Bitcoin hashrate tends to go up from now on
Bitcoin mining difficulty has definitely increased, with associated drops in hashrate and profitability, but tweaking the algorithm doesn’t alarm miners.
According to reports, the difficulty of mining Bitcoin appears to have increased, reaching 7.3% this morning. This number is updated every 2016 blocks (approximately every 2 weeks).
However, this increase in difficulty does not seem to alarm miners, who are aware of the consequences of China’s enforced ban on cryptocurrencies and mining issued last spring.
In fact, considering that China alone accounted for 54% of the total Bitcoin hashrate and had to go offline, it’s reasonable to think that the return of the miners wouldn’t be a piece of cake. With all this, the Bitcoin network has not lost its pace.
In this regard, engineer Brandon Arvanaghi stated:
“There was no downtime for the Bitcoin network. That’s really the smartest part of the Bitcoin software: the difficulty setting.”
Furthermore, the redistribution of hashrate, previously concentrated in China, appears to have redistributed profitability. Here’s how Jason Deane, analyst at Quantum Economics crypto consultancy, describes it:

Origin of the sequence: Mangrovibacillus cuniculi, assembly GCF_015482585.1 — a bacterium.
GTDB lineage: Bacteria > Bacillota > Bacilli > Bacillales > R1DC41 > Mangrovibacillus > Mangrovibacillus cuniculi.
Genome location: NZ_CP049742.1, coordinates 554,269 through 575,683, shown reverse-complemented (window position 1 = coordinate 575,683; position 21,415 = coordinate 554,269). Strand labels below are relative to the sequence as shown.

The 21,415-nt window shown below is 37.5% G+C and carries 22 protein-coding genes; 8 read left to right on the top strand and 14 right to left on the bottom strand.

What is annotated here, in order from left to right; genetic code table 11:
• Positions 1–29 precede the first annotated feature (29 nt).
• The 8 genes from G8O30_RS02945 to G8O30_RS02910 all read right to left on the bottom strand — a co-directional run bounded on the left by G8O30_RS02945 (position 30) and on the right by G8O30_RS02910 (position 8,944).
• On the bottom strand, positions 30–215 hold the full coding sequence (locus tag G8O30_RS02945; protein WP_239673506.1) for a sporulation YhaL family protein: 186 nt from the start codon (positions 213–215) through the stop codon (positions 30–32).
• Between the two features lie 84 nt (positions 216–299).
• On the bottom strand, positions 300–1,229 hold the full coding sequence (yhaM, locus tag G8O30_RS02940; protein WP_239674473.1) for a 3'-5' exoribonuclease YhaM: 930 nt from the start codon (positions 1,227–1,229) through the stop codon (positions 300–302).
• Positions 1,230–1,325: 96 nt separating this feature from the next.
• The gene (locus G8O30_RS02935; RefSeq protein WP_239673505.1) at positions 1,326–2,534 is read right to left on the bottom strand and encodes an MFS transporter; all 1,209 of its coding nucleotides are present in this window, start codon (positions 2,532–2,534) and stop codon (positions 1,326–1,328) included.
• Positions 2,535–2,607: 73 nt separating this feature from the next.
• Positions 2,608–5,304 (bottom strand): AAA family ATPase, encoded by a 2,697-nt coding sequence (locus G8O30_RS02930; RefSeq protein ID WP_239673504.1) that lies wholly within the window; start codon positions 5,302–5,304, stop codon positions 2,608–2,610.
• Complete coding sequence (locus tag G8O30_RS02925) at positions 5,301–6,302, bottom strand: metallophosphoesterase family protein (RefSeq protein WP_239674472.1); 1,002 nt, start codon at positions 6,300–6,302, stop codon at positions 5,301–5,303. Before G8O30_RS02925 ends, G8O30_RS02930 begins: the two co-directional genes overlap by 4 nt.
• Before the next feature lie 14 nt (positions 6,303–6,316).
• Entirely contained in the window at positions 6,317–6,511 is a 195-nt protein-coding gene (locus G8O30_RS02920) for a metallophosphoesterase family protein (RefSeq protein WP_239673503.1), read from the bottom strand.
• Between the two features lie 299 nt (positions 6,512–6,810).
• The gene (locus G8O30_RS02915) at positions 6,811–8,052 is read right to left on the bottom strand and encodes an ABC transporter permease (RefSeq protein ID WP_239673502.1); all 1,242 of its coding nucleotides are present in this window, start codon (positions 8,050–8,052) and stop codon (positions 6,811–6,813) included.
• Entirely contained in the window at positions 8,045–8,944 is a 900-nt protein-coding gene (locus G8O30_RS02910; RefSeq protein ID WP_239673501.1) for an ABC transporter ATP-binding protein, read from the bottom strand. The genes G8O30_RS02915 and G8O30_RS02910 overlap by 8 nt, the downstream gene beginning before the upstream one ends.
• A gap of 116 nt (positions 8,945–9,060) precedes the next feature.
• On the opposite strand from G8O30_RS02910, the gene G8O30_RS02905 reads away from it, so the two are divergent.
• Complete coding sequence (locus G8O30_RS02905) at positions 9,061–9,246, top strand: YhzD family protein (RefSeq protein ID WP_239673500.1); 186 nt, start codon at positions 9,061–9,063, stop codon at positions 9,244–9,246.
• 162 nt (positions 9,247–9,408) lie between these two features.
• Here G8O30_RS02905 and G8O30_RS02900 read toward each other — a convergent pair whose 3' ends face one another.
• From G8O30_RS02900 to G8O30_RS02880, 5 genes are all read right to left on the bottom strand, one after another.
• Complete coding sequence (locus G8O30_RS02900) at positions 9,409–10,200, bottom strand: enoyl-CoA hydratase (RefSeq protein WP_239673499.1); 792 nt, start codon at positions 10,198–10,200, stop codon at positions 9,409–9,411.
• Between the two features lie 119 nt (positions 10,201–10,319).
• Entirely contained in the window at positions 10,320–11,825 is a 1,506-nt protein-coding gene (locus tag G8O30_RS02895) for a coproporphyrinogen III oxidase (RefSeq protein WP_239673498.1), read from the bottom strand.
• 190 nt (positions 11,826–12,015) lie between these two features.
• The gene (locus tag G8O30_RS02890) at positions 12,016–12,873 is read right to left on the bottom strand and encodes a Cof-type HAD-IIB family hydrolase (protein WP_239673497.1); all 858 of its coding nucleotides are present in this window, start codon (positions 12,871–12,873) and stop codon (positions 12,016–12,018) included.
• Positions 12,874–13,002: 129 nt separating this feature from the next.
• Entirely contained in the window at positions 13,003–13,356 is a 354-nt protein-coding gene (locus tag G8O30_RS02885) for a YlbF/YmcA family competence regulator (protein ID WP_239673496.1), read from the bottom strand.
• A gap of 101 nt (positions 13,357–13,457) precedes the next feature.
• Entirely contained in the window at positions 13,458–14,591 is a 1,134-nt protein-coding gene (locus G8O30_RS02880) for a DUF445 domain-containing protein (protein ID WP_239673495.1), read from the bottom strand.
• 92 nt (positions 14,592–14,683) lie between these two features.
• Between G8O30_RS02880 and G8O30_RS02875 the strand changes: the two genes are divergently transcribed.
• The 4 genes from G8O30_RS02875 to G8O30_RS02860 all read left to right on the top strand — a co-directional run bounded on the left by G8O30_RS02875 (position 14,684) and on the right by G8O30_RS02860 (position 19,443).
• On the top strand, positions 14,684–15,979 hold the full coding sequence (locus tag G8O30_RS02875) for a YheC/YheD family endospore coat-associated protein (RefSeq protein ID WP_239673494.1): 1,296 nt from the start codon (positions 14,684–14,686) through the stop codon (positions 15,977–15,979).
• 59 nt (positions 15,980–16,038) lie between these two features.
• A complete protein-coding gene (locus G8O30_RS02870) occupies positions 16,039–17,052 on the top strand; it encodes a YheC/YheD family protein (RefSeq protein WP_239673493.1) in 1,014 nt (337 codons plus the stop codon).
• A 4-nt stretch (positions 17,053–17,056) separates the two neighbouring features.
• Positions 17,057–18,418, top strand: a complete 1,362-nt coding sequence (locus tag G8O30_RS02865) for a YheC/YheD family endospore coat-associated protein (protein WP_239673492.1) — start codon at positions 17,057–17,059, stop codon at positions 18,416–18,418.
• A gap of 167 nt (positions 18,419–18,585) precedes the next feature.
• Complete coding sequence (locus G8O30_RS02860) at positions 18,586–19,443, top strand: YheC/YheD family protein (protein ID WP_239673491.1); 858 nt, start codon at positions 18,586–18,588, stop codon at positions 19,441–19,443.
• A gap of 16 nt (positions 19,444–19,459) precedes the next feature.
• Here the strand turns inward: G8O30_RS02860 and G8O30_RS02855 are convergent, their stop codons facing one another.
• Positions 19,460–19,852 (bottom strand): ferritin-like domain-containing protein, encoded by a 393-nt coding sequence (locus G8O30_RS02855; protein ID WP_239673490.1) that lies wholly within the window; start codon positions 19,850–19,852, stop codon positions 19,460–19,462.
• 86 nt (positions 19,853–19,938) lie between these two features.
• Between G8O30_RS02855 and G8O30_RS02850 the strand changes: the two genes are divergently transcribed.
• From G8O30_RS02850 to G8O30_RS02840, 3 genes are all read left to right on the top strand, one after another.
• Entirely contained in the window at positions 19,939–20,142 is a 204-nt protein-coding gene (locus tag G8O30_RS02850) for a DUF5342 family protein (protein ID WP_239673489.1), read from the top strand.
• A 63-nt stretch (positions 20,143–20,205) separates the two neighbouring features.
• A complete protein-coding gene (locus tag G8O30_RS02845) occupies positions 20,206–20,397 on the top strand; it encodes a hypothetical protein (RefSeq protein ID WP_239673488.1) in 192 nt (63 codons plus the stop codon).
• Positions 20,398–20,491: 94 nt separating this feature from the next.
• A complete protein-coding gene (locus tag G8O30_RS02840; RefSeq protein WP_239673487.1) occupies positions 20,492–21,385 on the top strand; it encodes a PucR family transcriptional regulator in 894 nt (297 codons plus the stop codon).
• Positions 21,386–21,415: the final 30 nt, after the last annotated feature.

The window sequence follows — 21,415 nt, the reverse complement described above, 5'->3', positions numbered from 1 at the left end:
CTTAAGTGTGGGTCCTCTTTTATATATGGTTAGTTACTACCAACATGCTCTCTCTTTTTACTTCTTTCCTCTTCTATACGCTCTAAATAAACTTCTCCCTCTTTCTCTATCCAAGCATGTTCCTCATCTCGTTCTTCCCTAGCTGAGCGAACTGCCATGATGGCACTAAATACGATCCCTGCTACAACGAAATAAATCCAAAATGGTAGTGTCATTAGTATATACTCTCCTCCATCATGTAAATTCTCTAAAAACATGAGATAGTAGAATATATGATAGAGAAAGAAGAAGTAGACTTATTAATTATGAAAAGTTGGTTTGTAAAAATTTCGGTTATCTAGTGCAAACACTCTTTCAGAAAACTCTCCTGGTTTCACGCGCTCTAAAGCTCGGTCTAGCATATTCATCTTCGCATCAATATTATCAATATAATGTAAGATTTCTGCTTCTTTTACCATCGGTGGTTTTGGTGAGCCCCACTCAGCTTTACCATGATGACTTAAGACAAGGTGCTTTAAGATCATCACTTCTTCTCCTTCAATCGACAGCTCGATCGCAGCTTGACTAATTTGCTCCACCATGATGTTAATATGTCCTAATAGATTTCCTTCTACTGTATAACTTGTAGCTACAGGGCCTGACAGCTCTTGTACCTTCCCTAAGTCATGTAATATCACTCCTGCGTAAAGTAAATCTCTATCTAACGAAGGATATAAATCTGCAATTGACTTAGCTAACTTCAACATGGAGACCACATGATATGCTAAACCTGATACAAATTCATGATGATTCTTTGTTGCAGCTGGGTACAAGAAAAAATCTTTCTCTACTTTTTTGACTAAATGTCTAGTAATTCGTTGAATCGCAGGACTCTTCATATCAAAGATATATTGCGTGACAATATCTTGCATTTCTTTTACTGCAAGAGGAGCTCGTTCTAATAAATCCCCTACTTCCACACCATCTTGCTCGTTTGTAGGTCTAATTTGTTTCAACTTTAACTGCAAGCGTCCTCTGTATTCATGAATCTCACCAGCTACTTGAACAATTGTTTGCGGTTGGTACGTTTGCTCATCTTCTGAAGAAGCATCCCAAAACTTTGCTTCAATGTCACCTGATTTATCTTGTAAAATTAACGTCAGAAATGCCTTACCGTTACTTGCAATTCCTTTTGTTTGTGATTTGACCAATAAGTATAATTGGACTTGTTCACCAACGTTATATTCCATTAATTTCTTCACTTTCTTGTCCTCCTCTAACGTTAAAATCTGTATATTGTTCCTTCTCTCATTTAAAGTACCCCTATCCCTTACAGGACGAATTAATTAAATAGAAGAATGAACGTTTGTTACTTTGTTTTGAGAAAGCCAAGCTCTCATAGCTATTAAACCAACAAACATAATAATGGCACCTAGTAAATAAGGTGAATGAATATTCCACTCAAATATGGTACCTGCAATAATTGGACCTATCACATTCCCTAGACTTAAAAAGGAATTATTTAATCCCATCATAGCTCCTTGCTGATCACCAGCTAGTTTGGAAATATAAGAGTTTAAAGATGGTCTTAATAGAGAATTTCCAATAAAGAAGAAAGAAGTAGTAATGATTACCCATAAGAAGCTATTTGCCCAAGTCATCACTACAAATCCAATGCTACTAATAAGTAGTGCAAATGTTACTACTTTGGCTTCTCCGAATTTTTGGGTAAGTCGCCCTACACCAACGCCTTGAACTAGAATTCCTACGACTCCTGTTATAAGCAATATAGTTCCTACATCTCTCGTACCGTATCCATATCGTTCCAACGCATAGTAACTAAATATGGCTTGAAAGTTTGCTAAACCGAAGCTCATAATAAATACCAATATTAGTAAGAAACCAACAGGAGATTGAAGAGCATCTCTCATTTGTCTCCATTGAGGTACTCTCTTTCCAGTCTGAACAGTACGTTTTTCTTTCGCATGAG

“Hashrate levels are still 42.1% below the peak in May 2021, when the Chinese exodus took place. This hashrate deficit means that those who are connected to the Bitcoin network are now earning money.”
Miners’ Resilience Despite Bitcoin Mining Difficulty
The likelihood that many miners who were in China have moved elsewhere can be described as an act of resilience against the new difficulty imposed on Bitcoin mining.
Indeed, despite the declines in total profitability seen compared to the period before the ban, miners continue to profit much more now than before.
This was only possible due to the Bitcoin algorithm’s self-correction which, as early as July 2021, had seen a decrease in difficulty compared to previous periods.
In that sense, if the energy cost and hashrate remain unchanged, the calculation for mining Bitcoin should remain as simple as it was in the beginning.
In this regard, Mike Colyer, CEO of cryptocurrency company Foundry said:
“We saw the bottom of the hashrate decline, and you can only go up from here. This next adjustment reflects the fact that miners are building capacity and installing new machines. There are a huge amount of machines coming out of China that need to find new homes.”